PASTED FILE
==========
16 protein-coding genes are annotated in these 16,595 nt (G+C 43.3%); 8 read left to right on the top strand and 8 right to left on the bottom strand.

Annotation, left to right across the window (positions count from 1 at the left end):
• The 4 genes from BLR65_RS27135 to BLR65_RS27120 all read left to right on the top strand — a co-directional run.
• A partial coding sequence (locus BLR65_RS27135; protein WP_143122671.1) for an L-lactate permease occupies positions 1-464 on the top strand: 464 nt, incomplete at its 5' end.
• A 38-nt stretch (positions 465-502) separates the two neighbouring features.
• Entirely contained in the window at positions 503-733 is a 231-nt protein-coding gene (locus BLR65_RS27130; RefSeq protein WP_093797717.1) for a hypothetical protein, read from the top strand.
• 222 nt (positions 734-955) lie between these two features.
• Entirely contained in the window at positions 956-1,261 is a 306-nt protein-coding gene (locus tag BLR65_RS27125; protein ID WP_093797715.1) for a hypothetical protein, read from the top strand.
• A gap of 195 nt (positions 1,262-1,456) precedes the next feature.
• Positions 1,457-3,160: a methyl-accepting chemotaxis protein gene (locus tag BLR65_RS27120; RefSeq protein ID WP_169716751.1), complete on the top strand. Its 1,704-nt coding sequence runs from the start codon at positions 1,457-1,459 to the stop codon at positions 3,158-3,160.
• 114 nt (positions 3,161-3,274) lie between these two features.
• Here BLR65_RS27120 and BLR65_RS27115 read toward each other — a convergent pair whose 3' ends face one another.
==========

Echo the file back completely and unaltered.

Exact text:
16 protein-coding genes are annotated in these 16,595 nt (G+C 43.3%); 8 read left to right on the top strand and 8 right to left on the bottom strand.

Annotation, left to right across the window (positions count from 1 at the left end):
• The 4 genes from BLR65_RS27135 to BLR65_RS27120 all read left to right on the top strand — a co-directional run.
• A partial coding sequence (locus BLR65_RS27135; protein WP_143122671.1) for an L-lactate permease occupies positions 1-464 on the top strand: 464 nt, incomplete at its 5' end.
• A 38-nt stretch (positions 465-502) separates the two neighbouring features.
• Entirely contained in the window at positions 503-733 is a 231-nt protein-coding gene (locus BLR65_RS27130; RefSeq protein WP_093797717.1) for a hypothetical protein, read from the top strand.
• 222 nt (positions 734-955) lie between these two features.
• Entirely contained in the window at positions 956-1,261 is a 306-nt protein-coding gene (locus tag BLR65_RS27125; protein ID WP_093797715.1) for a hypothetical protein, read from the top strand.
• A gap of 195 nt (positions 1,262-1,456) precedes the next feature.
• Positions 1,457-3,160: a methyl-accepting chemotaxis protein gene (locus tag BLR65_RS27120; RefSeq protein ID WP_169716751.1), complete on the top strand. Its 1,704-nt coding sequence runs from the start codon at positions 1,457-1,459 to the stop codon at positions 3,158-3,160.
• 114 nt (positions 3,161-3,274) lie between these two features.
• Here BLR65_RS27120 and BLR65_RS27115 read toward each other — a convergent pair whose 3' ends face one another.